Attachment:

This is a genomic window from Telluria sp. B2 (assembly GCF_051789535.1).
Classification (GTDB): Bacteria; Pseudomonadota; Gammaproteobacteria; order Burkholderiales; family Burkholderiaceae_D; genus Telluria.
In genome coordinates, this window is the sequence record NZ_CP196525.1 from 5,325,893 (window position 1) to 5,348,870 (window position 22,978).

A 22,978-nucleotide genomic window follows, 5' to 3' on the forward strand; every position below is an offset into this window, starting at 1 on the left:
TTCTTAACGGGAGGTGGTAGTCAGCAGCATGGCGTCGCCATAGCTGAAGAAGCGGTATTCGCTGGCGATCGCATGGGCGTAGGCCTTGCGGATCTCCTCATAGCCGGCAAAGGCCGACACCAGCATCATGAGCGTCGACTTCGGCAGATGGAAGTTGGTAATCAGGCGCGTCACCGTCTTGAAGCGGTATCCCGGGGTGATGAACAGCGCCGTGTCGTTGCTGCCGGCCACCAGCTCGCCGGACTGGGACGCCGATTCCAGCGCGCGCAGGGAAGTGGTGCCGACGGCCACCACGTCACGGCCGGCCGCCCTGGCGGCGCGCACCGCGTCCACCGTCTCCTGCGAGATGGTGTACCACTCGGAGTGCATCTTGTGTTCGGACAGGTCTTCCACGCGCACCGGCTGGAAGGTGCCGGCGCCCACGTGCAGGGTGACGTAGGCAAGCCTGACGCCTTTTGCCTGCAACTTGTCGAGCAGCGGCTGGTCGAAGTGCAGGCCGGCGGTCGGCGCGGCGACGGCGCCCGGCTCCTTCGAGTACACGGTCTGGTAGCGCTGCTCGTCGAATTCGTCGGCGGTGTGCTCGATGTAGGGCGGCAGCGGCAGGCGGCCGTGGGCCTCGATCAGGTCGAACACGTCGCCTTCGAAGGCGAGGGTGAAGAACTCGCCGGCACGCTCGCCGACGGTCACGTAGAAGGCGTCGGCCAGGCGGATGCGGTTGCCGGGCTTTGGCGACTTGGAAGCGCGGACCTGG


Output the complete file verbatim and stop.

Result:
This is a genomic window from Telluria sp. B2 (assembly GCF_051789535.1).
Classification (GTDB): Bacteria; Pseudomonadota; Gammaproteobacteria; order Burkholderiales; family Burkholderiaceae_D; genus Telluria.
In genome coordinates, this window is the sequence record NZ_CP196525.1 from 5,325,893 (window position 1) to 5,348,870 (window position 22,978).

A 22,978-nucleotide genomic window follows, 5' to 3' on the forward strand; every position below is an offset into this window, starting at 1 on the left:
TTCTTAACGGGAGGTGGTAGTCAGCAGCATGGCGTCGCCATAGCTGAAGAAGCGGTATTCGCTGGCGATCGCATGGGCGTAGGCCTTGCGGATCTCCTCATAGCCGGCAAAGGCCGACACCAGCATCATGAGCGTCGACTTCGGCAGATGGAAGTTGGTAATCAGGCGCGTCACCGTCTTGAAGCGGTATCCCGGGGTGATGAACAGCGCCGTGTCGTTGCTGCCGGCCACCAGCTCGCCGGACTGGGACGCCGATTCCAGCGCGCGCAGGGAAGTGGTGCCGACGGCCACCACGTCACGGCCGGCCGCCCTGGCGGCGCGCACCGCGTCCACCGTCTCCTGCGAGATGGTGTACCACTCGGAGTGCATCTTGTGTTCGGACAGGTCTTCCACGCGCACCGGCTGGAAGGTGCCGGCGCCCACGTGCAGGGTGACGTAGGCAAGCCTGACGCCTTTTGCCTGCAACTTGTCGAGCAGCGGCTGGTCGAAGTGCAGGCCGGCGGTCGGCGCGGCGACGGCGCCCGGCTCCTTCGAGTACACGGTCTGGTAGCGCTGCTCGTCGAATTCGTCGGCGGTGTGCTCGATGTAGGGCGGCAGCGGCAGGCGGCCGTGGGCCTCGATCAGGTCGAACACGTCGCCTTCGAAGGCGAGGGTGAAGAACTCGCCGGCACGCTCGCCGACGGTCACGTAGAAGGCGTCGGCCAGGCGGATGCGGTTGCCGGGCTTTGGCGACTTGGAAGCGCGGACCTGG